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RHS Garden Bridgewater by Alison Moore

RHS Bridgewater is right on my doorstep and I was thrilled when I first heard about the project a few years ago. I’ve been on a few ‘behind the scenes’ tours since 2019, but none of them compare to seeing the finished design and its incredible planting.

Bridgewater is very much a garden for the North of England with the walled kitchen garden, designed by The Harris Bugg Studio, particularly inspired by Salford and Manchester’s industrial past. There’s a fascinating insight on their Instagram page (@harrisbuggstudio) which explains how old maps of the Bridgewater canal inspired the layout of the key navigation paths through this part of the garden. The unique plant supports were also inspired by the tall chimney which can still be seen on site.

When I arrived at Bridgewater on the second day of opening, I made a beeline for the Sitting Spiritually swing seats,  just so that I could take some photos whilst the garden was still quiet; but more on those later!

As my visit was in the middle of May, I feel I should start with the tulips, which were still in bloom thanks to the cool wet spring. They were looking rather spectacular and this is just a small part of the display within the kitchen garden. You can see the distinctive gardener’s cottage at the far end which is one of the few surviving buildings from the time of the original country estate at Worsley.

There was a fantastic range of tulips and I particularly liked this parrot tulip 'Green Wave', which will definitely be on my planting list for autumn.

Another part of the walled garden that I particularly wanted to see was the Paradise Garden designed by Tom Stuart-Smith. I spent ages in there, dodging the showers, enjoying the blues and greens of spring, and looking at the emerging summer planting. It's going to be even more spectacular in the coming months.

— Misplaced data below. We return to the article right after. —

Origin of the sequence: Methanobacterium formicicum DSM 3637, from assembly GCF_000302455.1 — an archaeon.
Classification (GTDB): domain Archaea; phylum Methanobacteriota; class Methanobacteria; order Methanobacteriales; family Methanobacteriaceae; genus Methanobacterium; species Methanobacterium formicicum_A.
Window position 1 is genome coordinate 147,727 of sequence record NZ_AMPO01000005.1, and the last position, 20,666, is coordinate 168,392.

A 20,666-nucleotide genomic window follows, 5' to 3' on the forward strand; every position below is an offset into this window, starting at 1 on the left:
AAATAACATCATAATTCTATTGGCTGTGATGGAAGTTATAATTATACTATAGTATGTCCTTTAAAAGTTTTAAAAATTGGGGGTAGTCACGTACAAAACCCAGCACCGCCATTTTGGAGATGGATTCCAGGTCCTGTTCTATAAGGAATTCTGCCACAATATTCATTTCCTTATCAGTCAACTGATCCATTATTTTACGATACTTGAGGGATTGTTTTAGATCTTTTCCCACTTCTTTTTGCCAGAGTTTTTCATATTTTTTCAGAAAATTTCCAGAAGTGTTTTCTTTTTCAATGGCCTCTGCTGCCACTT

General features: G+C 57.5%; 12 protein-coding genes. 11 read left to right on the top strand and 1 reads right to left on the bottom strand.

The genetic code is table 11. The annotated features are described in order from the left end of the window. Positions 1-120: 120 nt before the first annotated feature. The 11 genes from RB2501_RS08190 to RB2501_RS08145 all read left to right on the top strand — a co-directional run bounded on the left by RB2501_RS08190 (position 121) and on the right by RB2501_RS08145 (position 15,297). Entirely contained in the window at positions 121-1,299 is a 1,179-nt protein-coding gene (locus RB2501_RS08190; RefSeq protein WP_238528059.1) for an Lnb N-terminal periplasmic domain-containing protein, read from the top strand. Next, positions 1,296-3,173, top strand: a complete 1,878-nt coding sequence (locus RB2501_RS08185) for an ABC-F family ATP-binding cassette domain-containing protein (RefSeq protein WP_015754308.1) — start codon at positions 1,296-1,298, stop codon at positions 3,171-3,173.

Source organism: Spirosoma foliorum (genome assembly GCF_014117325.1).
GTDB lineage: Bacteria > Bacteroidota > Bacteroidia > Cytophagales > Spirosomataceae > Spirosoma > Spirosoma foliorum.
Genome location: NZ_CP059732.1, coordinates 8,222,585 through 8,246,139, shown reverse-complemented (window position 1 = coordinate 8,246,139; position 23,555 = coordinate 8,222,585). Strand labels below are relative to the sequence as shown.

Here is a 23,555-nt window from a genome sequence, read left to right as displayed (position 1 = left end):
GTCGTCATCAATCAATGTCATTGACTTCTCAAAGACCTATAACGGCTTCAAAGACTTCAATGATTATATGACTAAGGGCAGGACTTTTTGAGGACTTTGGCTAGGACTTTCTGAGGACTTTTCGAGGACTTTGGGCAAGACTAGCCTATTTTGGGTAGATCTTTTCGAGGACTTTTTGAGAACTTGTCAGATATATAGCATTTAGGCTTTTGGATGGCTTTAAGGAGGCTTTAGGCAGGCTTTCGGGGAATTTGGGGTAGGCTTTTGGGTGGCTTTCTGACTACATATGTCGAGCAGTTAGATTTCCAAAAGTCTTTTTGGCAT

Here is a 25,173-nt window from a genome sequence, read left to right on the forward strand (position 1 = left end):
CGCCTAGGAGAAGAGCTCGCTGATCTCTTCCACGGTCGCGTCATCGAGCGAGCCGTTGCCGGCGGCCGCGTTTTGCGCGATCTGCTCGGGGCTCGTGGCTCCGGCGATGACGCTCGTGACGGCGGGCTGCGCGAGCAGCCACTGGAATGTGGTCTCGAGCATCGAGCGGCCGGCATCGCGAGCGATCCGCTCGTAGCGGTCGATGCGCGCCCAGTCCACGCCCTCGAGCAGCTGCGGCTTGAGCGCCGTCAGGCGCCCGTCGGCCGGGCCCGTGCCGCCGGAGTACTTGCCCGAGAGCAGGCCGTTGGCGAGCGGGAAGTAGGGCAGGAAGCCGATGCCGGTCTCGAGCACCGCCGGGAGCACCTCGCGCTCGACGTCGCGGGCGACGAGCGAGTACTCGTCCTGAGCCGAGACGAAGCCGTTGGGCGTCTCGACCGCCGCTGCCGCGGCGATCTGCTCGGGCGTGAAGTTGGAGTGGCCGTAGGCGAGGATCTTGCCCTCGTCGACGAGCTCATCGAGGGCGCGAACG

The Paradise Garden had intrigued me since the few glimpses on the early 'Behind the Scenes' tours, and it's incredible to think how far this garden has come in such a relatively short space of time. Back in spring 2019 only the bare bones were in place, and yes that tree is still there!

Fast forward to January 2020, when Covid-19 still seemed so far away, and some interesting pleached trees had arrived.

And here they are on the week the garden opened. A perfect framework of Parrotia Persica with a view down the rill to the interconnected water features.

In all areas of the Paradise Garden there is ample seating for visitors of all walking abilities and it's so good that this garden is readily accessible to all.

But talking of seats, I need to show you that along with all the other RHS gardens, Bridgewater has its very own Sitting Spiritually Swing Seats. A place to sit and watch the world go by.

With a view through the trees to the Welcome Building.

Another part of the garden that I particularly wanted to see was the Chinese Streamside Garden.

A pathway meanders through the area, with bridges crossing the stream that connects the new lake to the original pond. The vibrant pink of the candelabra primulas contrasts perfectly with the lush green of the rest of the landscape.

And there’s one of those swing seats again!

On arrival at the end of the path, planting is still in progress but there are already some beautiful acers settling in.

Back in January 2020, I'm pretty sure this area was inhabited by these beauties who played a key role in the clearing of the site.

And Ellesmere Lake was still devoid of water.

Now the old lake has been restored to its former glory and a valuable habitat for wildlife has been created. This is not quite the same shot but you can see the first of the terraces at the far side which would have led up to the original Worsley New Hall.

And to end my visit, a wander back through the Welcome Garden, to the cafe with a view of the new lake and some welcome refreshments.

There's so much to see and enjoy at RHS Bridgewater, and I for one will be a regular visitor.

With many thanks to Alison Moore, who also took all the stunning photos

Renaissance Garden Design

0161 973 1224 or 07412 288929


Twitter: @renaissancegd

Instagram: @alisonmoore

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Posted by Siobhan on June 2nd 2021

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